Me and my dad got our forks and our spades
and we dug out all the brambles
and we just kept doing it -
digging them out, digging them out, digging them out -
till we got rid of them.
You say gradually... How long has this process taken?
To get to this stage, it's taken us more than 20 years.
And is it quite intimidating?
-It's very intimidating, isn't it? When you first...
-You've no idea where to start.
It's really... You just look at it and think...
"Where? Where do I begin?"
So, where did you begin?
The first thing we did was worked on the parts nearest the house.
So we started there, and then all the beds.
The beds have changed. I mean, the first planting has been and gone -
this is the second, third incarnation.
As I discover new plants and think "Where can I put them?"
I suspect there will be a lot of people like Beverley
who have quite an intimidating overgrown garden
and would love to get somewhere near yours.
What would you recommend they do?
Well, I would say, first of all,
get rid of all the nasty weeds.
The ones that are going to come back year after year.
Get rid of all the... particularly, brambles.
And then you need to think about
putting the right plant in the right place.
This is what all fantastic gardeners say, and I listen to them.
Put the right plant in the right place.
So if you've got some shady areas,
plant things that are appropriate to that.
I love ferns. I adore ferns.
And so, if you look round the shady parts of the garden,
there are lots of ferns.
But there's all sorts of things that you can plant.
But right plant, right place, definitely.
Would it be fair to say that this garden has excited you
-about the potential of yours?
-Yes, definitely. Definitely, yeah.
Just to see what can be done.
And especially now that I've found out that yours was once like mine!
-Yes. Oh, yes!
-Albeit a long time ago. It's just...
You would never, ever imagine,
looking around this garden now, that ever it was like that.
It's just unbelievable what you can do.
12 years out of the garden? Is this the start of a whole new you?
After seeing this today, definitely.
If you've moved house and inherited an overgrown jungle
like Kate or Beverley, don't panic.
Slashing and burning is not your only option.
There are several great tips that have been put into practice in this garden
to help bring it back to its former glory.
For the first year of living with your new jungle,
take pictures of it from every corner in all four seasons
to help remember any plants
that are worth keeping and those that need to go.
Borders chock-full of pernicious weeds can be dealt with
by laying down a thick layer of weed-resistant membrane
to starve weeds of light.
Removing large and overgrown trees
can make a huge difference to your garden - letting in light
and releasing nutrients.
But be careful -
if a mature tree is considered a neighbourhood amenity,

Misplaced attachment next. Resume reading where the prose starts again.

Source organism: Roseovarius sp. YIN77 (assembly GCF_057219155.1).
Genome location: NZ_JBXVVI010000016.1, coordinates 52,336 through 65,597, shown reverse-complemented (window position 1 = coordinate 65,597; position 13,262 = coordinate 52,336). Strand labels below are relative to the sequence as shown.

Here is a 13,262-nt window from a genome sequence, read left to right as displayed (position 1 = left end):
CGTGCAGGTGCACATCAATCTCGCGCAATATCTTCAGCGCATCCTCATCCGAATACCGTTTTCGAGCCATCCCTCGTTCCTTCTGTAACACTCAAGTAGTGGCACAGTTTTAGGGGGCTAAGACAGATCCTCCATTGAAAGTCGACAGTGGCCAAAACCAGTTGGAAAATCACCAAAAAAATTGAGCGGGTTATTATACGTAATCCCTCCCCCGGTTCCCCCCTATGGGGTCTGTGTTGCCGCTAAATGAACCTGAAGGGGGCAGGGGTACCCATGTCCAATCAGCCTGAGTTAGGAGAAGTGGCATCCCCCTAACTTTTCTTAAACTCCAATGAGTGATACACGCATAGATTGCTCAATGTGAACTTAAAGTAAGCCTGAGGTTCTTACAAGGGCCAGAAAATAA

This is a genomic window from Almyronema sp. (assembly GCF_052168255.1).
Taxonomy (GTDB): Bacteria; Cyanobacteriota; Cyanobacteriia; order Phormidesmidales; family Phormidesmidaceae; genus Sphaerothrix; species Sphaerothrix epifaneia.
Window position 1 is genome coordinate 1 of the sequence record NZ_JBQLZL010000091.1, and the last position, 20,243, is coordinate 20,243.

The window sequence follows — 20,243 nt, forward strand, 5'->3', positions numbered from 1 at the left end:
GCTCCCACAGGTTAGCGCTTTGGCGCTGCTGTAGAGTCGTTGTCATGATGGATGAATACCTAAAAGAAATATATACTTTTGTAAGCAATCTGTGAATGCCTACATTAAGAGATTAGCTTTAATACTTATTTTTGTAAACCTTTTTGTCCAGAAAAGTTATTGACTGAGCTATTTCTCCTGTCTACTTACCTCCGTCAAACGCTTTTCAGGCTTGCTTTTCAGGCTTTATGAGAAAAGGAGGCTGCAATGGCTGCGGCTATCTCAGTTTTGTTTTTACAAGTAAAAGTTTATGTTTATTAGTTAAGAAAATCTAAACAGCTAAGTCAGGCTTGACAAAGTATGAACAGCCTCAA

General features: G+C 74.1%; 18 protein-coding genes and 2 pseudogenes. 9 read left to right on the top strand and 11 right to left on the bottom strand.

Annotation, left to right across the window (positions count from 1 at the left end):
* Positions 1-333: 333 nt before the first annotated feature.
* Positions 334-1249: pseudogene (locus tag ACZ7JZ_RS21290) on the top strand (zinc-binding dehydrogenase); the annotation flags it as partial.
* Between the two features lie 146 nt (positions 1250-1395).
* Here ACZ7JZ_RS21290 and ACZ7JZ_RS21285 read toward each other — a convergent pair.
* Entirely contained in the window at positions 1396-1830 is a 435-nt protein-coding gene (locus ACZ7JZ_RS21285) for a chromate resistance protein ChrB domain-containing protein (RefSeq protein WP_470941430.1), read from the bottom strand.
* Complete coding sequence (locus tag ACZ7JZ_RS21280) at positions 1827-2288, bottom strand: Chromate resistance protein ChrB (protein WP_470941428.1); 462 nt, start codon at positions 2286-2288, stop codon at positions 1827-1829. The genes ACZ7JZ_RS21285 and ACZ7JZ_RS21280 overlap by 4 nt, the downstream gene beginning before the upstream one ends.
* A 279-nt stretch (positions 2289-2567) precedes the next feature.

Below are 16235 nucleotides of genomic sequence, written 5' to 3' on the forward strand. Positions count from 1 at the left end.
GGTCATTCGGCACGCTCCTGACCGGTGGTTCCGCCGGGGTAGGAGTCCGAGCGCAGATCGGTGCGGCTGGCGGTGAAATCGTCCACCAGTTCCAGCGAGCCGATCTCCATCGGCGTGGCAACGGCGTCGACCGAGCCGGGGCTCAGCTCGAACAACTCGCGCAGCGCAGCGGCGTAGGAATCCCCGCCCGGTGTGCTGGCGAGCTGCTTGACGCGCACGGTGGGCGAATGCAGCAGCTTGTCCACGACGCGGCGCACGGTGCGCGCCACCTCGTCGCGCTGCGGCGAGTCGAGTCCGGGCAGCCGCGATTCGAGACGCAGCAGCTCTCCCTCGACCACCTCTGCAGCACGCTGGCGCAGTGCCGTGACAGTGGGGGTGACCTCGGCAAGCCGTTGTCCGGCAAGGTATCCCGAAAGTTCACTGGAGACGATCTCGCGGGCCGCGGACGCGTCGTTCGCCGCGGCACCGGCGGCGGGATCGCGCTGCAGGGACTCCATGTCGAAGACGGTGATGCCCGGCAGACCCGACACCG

it might be under a tree preservation order,
so check with your council before hiring that chap with a chainsaw.
Keep an eye out for the National Gardens Scheme
which lists hundreds of private gardens - including Kate's -
that are sometimes open for anyone to have a look around.
It's no show garden yet,
but Beverley's plot
is improving by the minute, which is just as well,
because those minutes are ticking away.
The big chop-back is nearly complete,
and AJ's made progress transforming the steps
from a rickety nightmare into a stairway to heaven.
-How's it been going?
-It's getting there.
You're moving on, aren't you?
Yeah. I've changed it slightly.
I was going to have, sort of, like,
this sort of, like, fake grass starting on the top.
-But that would kind of leave,
sort of, it proud this high,
and I thought that might be a tripping hazard at the top there.
-So what I've done is sandwiched the edge
of this artificial grass between this wood
and the concrete there. Drilled it in.
-So, if you want to help me roll it down...
Just like rolling out the red carpet, this fake turf
should help Brenda make her grand entrance more safely.
Artificial grass will soften
hard surfaces, and some brands are specifically designed to be non-slip.
While AJ is restoring the steps,
Joffrey the tree surgeon is doing some brilliantly creative recycling
using leftover wood from the trees he's chopped down.
Remember that surprise he talked about? Well, here it is.
A gorgeous owl sculpture
carved with his chainsaw and his electric router.
He's already nearly finished this exotic chair.
If Beverley liked the deer sculpture
in Kate's garden, she is going to love these!
The rest of the garden is finally starting to see the light,
which is a good thing because with bad weather forecast
it could be dark sooner than they think.
But the team have already filled a skip
so they must be getting somewhere.
This is very satisfying seeing this go.
Erm, it's a full load
and I can't believe how much progress we've made today.
Do you know what? The last hour has moved things forward so quickly.
It's half past four now,
and I sense that we're well ahead of schedule.
But who knows, anything can happen,
so I better not count my chickens before they're hatched.